The idea hit me like a lightning bolt! We need a local birth network!! Ideas are funny how they hit you and they stick, and fester and grow. Well that’s precisely what happened. Soon I had the name chosen, the website purchased, began building it (thanks to my IT savvy husband!) and the beginnings of a birth network started to take structure. Now I just needed a team!
Surprisingly only one of the doulas from our doula group was as inspired as me: Denise Stricklind, a local doula, placenta encapsulation specialist, and birth photographer. Denise recognized the need in our area and was fully on board with my mission! Together we plugged away, like a full time job, how to establish a local birth network as a resource for support and education in our community.
Visalia Birth Network was founded in the late summer/early fall of 2012. Now, a year and half later, we have grown to 21 members, all various local professionals who support the Mother Friendly Childbirth Initiative, which is the cornerstone of the Coalition to Improve Maternity Services and birth networks across the globe. The 10 steps in this Initiative propose a wellness model of maternity care that improves birth outcomes and substantially reduces costs. Every member must endorse this document upon joining.
VBN offers free monthly educational meetings for our community. We have had topics like: 10 Ways to Avoid a Primary Cesarean Birth, Cloth Diapering and Baby-wearing, the Midwifery Model of Care, Perinatal Mood Disorders, VBAC: Can it be Done, Breastfeeding Q & A, and so much more. We also make a monthly appearance at our local farmers market to help integrate, and we also host some amazing events throughout the year such as the BOLD Red Tent (our 1st one coming this Saturday!), the Big Latch On, and the Rally to Improve Birth. We are a local collective of moms and professionals who care about birth experiences and who strive to make grassroots change in our community (you can follow us on Facebook if you’d like to keep up with our activities!).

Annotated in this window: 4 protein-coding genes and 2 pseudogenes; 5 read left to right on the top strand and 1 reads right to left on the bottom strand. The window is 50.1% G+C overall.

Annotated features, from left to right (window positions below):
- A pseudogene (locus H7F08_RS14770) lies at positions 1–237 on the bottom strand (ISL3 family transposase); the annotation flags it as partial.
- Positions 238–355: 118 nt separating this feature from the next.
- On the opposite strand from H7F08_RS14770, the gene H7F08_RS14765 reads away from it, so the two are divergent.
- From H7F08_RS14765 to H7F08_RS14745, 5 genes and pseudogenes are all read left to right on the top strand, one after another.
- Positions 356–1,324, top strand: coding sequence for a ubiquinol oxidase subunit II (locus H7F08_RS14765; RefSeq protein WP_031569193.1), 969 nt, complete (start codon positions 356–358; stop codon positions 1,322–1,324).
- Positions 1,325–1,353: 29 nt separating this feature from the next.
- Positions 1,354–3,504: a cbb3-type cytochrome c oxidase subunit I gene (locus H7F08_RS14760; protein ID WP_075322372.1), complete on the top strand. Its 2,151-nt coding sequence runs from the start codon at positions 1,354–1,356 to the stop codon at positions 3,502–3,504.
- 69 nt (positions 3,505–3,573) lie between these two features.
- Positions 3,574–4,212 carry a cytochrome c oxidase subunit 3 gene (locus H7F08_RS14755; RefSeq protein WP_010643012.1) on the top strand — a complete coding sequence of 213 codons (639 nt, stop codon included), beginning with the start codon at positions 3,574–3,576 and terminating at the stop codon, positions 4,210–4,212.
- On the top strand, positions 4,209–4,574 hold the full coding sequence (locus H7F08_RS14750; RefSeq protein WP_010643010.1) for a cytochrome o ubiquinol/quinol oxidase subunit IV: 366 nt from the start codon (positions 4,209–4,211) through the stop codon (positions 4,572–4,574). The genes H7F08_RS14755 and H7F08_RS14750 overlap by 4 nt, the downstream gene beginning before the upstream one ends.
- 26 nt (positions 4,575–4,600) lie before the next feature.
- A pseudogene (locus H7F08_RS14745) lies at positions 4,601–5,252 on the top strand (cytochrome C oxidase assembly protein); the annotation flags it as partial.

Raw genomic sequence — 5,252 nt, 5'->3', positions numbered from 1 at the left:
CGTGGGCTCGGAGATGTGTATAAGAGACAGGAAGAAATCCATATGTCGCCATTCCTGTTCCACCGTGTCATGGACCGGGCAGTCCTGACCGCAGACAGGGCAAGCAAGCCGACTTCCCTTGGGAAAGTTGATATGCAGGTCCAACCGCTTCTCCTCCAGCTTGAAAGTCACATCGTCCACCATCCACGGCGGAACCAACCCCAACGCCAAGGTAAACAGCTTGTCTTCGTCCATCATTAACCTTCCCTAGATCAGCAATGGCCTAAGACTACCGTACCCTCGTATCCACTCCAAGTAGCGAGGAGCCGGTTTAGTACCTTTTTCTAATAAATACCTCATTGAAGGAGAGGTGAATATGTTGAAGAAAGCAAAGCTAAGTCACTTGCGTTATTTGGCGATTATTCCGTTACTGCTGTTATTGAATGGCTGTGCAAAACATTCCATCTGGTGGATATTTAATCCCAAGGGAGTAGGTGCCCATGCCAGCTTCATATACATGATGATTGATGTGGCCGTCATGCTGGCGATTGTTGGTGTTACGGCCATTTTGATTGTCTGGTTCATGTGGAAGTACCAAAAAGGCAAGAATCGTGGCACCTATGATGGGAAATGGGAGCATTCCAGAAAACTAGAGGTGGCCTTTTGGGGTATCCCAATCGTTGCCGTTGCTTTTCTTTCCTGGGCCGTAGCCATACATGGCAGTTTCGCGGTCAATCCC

I love the way VBN seems to be impacting our community. We are starting to have loyal moms, who come out each month, not only for the information but for the support circle that VBN provides. It’s a group where moms are met with nurturing, supportive, and a “come as you are” attitude. I believe moms are grateful for our presence.
And the other good news is that I’m starting to get busier with doula work! Our education appears to be working too! Moms are learning the benefits of doula care and the undeniable help that doulas offer at every birth. My hope is that this birth community we’ve created continues to grow and take hold in our area for years to come, and that our area moms and families continue to benefit from the access and support of caring perinatal professionals.